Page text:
In-Stream Hydrokinetic Turbines

Detailed overview of innovation with sample startups and prominent university research

What it is

In-stream hydrokinetic turbines are devices that capture energy from the movement of water in rivers, tidal currents, or ocean currents without the need for dams or barrages. These turbines are typically submerged or partially submerged in the water and generate electricity from the kinetic energy of flowing water.

Impact on climate action

In-Stream Hydrokinetic Turbines within the Hydropower sector bolster climate action by harnessing river currents to generate renewable energy. By tapping into continuous flow without damming rivers, these turbines minimize environmental disruption, reduce reliance on fossil fuels, and contribute to a cleaner, more sustainable energy mix, mitigating carbon emissions.


  • Turbine Types: Different types of in-stream hydrokinetic turbines exist, including:
    • Horizontal-axis turbines: These turbines resemble underwater wind turbines and are typically deployed in rivers or tidal currents with consistent flow directions.
    • Vertical-axis turbines: These turbines have a vertical axis of rotation and can capture energy from various flow directions, making them suitable for turbulent or unpredictable currents.
    • Oscillating hydrofoils: These devices use hydrofoils that oscillate up and down in the water flow to generate electricity.
  • Hydrodynamics: Hydrokinetic turbine design and performance are governed by the principles of hydrodynamics, which deal with the motion of fluids and the forces acting on objects immersed in fluids.
  • Power Conversion Systems: Hydrokinetic turbines use generators and power electronics to convert the mechanical energy from the rotating blades or oscillating hydrofoils into electricity.
  • Anchoring and Mooring Systems: In-stream turbines are typically anchored or moored to the riverbed or seabed to maintain their position in the current.
  • Environmental Considerations: Hydrokinetic turbines need to be designed and deployed in a way that minimizes their impact on aquatic ecosystems and marine life.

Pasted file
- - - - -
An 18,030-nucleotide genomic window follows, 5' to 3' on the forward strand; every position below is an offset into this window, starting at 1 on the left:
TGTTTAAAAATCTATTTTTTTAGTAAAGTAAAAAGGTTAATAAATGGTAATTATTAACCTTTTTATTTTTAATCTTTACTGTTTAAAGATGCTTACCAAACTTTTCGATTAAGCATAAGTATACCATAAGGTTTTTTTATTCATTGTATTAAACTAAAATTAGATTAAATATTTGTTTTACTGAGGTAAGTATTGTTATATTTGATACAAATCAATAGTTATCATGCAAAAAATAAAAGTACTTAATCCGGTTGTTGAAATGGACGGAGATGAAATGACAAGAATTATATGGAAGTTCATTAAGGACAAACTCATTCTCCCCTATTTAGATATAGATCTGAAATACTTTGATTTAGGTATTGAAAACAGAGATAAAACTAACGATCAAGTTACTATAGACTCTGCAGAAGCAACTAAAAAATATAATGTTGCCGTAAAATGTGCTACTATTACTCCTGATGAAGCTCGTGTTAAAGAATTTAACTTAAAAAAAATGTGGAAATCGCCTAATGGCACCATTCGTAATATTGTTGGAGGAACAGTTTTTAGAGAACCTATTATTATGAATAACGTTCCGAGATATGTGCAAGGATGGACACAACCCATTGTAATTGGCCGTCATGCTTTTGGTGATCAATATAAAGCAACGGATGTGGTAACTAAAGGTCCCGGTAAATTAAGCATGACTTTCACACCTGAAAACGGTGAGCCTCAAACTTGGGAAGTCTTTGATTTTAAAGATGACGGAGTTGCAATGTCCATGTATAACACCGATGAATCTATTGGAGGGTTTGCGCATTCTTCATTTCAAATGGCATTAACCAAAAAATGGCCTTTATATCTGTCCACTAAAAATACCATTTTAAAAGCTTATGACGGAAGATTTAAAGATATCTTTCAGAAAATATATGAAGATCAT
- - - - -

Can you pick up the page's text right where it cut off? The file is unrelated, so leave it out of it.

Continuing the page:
TRL : 5-7 (depending on the specific hydrokinetic turbine technology)

Prominent Innovation themes

  • Advanced Turbine Designs: Researchers and startups are developing in-stream hydrokinetic turbine designs with improved efficiency, durability, and environmental performance. This includes optimizing blade shapes, materials, and control systems to maximize energy capture while minimizing impacts on fish and other aquatic life.
  • Resource Assessment and Site Selection: Advanced modeling and data analytics techniques are being used to assess hydrokinetic energy resources and identify optimal sites for turbine deployment, considering factors such as water flow velocity, turbulence, and environmental sensitivity.
  • Hybrid Hydrokinetic Systems: Combining in-stream hydrokinetic turbines with other renewable energy sources, such as solar PV or wind power, can create hybrid systems that offer increased energy generation consistency and improved grid stability.
  • Environmental Monitoring and Mitigation: Technologies are being developed to monitor the environmental impacts of hydrokinetic turbines and mitigate potential risks to aquatic life. This includes using fish-friendly turbine designs, implementing fish passage solutions, and monitoring fish populations and behavior.

Sample Global Startups and Companies

  • Verdant Power:
    • Technology Enhancement: Verdant Power specializes in the development and deployment of underwater turbines for generating electricity from the kinetic energy of flowing water in rivers, tidal channels, and other water currents. Their turbines, known as Free Flow Systems, are designed to be installed in-stream without the need for dams or barrages, harnessing the continuous flow of water to generate renewable energy.
    • Uniqueness of the Startup: Verdant Power stands out for its focus on in-stream hydrokinetic turbines and its innovative approach to tidal and river energy generation. Their Free Flow Systems are designed to minimize environmental impact, protect aquatic life, and provide a reliable and cost-effective source of renewable energy from water currents.
    • End-User Segments Addressing: Verdant Power serves utilities, municipalities, and developers seeking clean and sustainable energy solutions from in-stream hydrokinetic sources. Their turbines are deployed in tidal energy projects, riverine applications, and off-grid microgrids, providing renewable electricity for communities, industries, and remote locations.
  • Orbital Marine Power:
    • Technology Enhancement: Orbital Marine Power specializes in the development of floating tidal energy systems, including the Orbital O2 turbine. This system features a floating platform with two horizontal axis turbines submerged beneath the surface, capturing energy from tidal currents. The turbines rotate to face the direction of the flow, maximizing energy capture and efficiency.
    • Uniqueness of the Startup: Orbital Marine Power stands out for its focus on floating tidal energy systems and its innovative turbine design optimized for marine environments. The Orbital O2 turbine is designed for easy installation, maintenance, and scalability, offering a flexible and reliable solution for harnessing tidal energy in coastal and estuarine areas.